The Spanish Master (No ‘Bull’!)

I attended Tuesday morning’s press preview for ‘Balenciaga: Spanish Master”, at the Queen Sofia Spanish Institute, November 19th-February 19, 2011 ( The beautifully done exhibition begins with the famed designer’s iconic 1939 Infanta and ends with his four point silk gazar dress from 1967, and was initially conceived by Oscar de la Renta, Chairman of the Institute’s Board of Directors (of course, ODLR has always made known his reverence for the designer and in fact, his spring show this past September, was one of the most unabashedly ‘referential’ to Balenciaga in recent memory). It is expertly curated by none other than Hamish Bowles, Vogue’s European Editor-at-Large, who is no stranger to high profile fashion exhibitions (he also curated ‘Jacqueline Kennedy: The White House Years’).

This exhibit is notable in that it is the first to illustrate the strong hold and powerful spell which Spain’s rich culture, history, and art, apparently ‘cast’ over one of its most revered, creative, and legendary ‘sons’. Indeed, while Cristobal Balenciaga (1895 – 1968) opened his fashion house in Paris in 1937, and Paris remained the city in which he would effectively perfect his craft, his work was always an homage and love letter to his native Spain, and it was hard not to notice the myriad Spanish references which echoed throughout the approximately 70 items of clothing and accessories filling two galleries of the beautiful building located on 68th Street and Park Avenue. In addition to a playlist of Spanish music playing in the background (including John Williams’ interpretation of 19th century Spanish guitar music), the items shown were grouped according to 6 major Spanish themes which pervaded the work of the Spanish Master: ‘Royal Court’, ‘Relgious Life’, ‘Spanish Art’, ‘Regional Dress’, ‘Dance’, ‘The Bullfight’.

And thus, there was a duo of short sculptural dresses inspired by the abstract motifs found in the art work of famed Spanish painter Joan Miro, as well as a long black gown with a dramatic silk gazar “chou” wrap, which was an ode to Goya. A beaded metallic tunic dress, with the look of armor, was shown alongside an 1825 costume comprised of gilt-foil, embroidery, and sequins. Similarly, coats and capes which referenced the priestly vestments of the Roman Catholic Church, numerous gowns which took their cue from the traditional flamenco dance costumes of flamenco dancers (‘Bata de Cola”), and abbreviated Matador inspired boleros which looked as though they came right off the backs of very fashionable bullfighters, were in many instances, effectively arranged next to the real McCoy. In the case of the latter, a blown up photograph of two famous matadors taken in 1959, was in the background, bringing the display to life.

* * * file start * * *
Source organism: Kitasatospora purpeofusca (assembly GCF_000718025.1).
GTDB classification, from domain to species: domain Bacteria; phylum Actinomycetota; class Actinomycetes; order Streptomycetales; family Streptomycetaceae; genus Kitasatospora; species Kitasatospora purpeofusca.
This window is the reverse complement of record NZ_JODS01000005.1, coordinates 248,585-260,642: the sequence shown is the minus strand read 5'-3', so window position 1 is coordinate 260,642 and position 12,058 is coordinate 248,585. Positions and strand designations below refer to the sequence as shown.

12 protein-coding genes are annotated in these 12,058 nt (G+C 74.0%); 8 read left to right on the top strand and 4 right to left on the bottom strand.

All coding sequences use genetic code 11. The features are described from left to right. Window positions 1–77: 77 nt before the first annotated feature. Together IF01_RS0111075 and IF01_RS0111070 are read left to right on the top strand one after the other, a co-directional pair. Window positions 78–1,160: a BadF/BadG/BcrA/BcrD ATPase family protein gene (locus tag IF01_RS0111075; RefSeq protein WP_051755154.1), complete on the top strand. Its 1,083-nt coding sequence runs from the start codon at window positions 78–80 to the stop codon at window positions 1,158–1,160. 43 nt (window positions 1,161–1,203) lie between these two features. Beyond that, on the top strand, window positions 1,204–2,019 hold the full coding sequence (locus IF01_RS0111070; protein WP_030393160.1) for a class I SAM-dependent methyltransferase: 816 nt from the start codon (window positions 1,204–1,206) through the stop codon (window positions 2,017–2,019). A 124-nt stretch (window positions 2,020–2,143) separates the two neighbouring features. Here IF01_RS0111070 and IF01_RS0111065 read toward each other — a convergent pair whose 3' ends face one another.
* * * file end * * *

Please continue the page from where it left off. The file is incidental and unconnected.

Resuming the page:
Paintings were also put to good use. In one splendid corner of the gallery, a silk floral evening gown was juxtaposed next to the lavishly embroidered fringed shawl, (indigenous to the Basque region), which it echoed, and the colorful oil painting, ‘Vision of Spain, Sevilla, The Dance’, 1916, by Joaquin Soralla y Bastida which hung on the wall right beside them, stunningly continued the theme. Goya’s 1800 oil on canvas portrait of Cardinal Luis Maria de Borbon y Vallabriga, resplendent in a clerical red caped coat, was right next to a voluminous scarlet silk ottoman coat by the designer. A cocktail ensemble in horizontal off white mink, which looked as though it could have walked off the recent runways, was, according to the caption on the glass wall, a ‘luxurious’ take on the practical and warm sheepskin vests worn by Basque shepherds (believe me, there was nothing at all ‘peasanty’ about it).

FYI, when I asked Hamish Bowles if he had a ‘favorite’ look in the exhibit, he admitted (and not surprisingly I might add) it was the black silk crepe gown with the dramatic “black silk gazar “chou” wrap. And when I asked Mr. de la Renta the same question, he initially said “not really” but then motioned to the gorgeous ivory silk shantung 1957 wedding gown with silver metallic embroidery which is truly fit for a queen – or should I say ‘princess’ based on the news that Prince William is engaged to his longtime girlfriend Kate Middleton.

– Marilyn Kirschner

Marilyn Kirschner

I am a long time fashion editor with 40+ years of experience. As senior market of Harper's Bazaar for 21 years I met and worked with every major fashion designer in the world and covered all of the collections in Paris, London, Milan and New York. I was responsible for overall content, finding and pulling in the best clothes out there, and for formulating ideas and stories.

  1. I agree with you Florence. Cristobal Balenciaga is the king of international haute couture. I consider him as one of the most influential couturiers of the 20th century. You can see the structured geometric shapes and simplicity in his designs. Who could ever forget his signature spherical balloon jacket with a funnel collar? A real classic.

  2. Cristobal Balenciaga was the poet in haute couture. The original Balenciaga design house was very much rooted in Spanish culture, tradition and regional cues, and you can see the influence in the designs. Sooo beautiful.

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